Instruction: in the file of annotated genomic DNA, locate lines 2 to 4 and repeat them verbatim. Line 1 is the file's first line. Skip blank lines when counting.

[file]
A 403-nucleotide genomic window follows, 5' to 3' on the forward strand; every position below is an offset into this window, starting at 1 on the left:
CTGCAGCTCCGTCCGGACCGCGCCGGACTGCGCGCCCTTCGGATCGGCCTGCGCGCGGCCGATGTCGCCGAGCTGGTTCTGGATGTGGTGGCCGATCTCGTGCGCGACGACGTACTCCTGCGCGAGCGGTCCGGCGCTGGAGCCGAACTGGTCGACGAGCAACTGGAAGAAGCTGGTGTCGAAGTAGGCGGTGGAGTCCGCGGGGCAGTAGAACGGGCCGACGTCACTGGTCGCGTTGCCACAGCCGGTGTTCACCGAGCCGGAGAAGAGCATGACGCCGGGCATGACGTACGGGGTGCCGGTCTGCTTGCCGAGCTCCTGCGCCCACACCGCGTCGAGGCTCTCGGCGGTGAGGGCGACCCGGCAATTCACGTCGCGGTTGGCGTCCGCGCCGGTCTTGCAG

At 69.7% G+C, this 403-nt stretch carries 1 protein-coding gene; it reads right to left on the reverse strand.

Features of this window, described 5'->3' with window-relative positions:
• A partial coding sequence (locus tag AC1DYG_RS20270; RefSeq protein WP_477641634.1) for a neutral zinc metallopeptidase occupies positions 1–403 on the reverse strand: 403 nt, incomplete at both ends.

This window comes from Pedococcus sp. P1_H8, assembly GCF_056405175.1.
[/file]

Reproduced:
CTGCAGCTCCGTCCGGACCGCGCCGGACTGCGCGCCCTTCGGATCGGCCTGCGCGCGGCCGATGTCGCCGAGCTGGTTCTGGATGTGGTGGCCGATCTCGTGCGCGACGACGTACTCCTGCGCGAGCGGTCCGGCGCTGGAGCCGAACTGGTCGACGAGCAACTGGAAGAAGCTGGTGTCGAAGTAGGCGGTGGAGTCCGCGGGGCAGTAGAACGGGCCGACGTCACTGGTCGCGTTGCCACAGCCGGTGTTCACCGAGCCGGAGAAGAGCATGACGCCGGGCATGACGTACGGGGTGCCGGTCTGCTTGCCGAGCTCCTGCGCCCACACCGCGTCGAGGCTCTCGGCGGTGAGGGCGACCCGGCAATTCACGTCGCGGTTGGCGTCCGCGCCGGTCTTGCAG

At 69.7% G+C, this 403-nt stretch carries 1 protein-coding gene; it reads right to left on the reverse strand.

Features of this window, described 5'->3' with window-relative positions: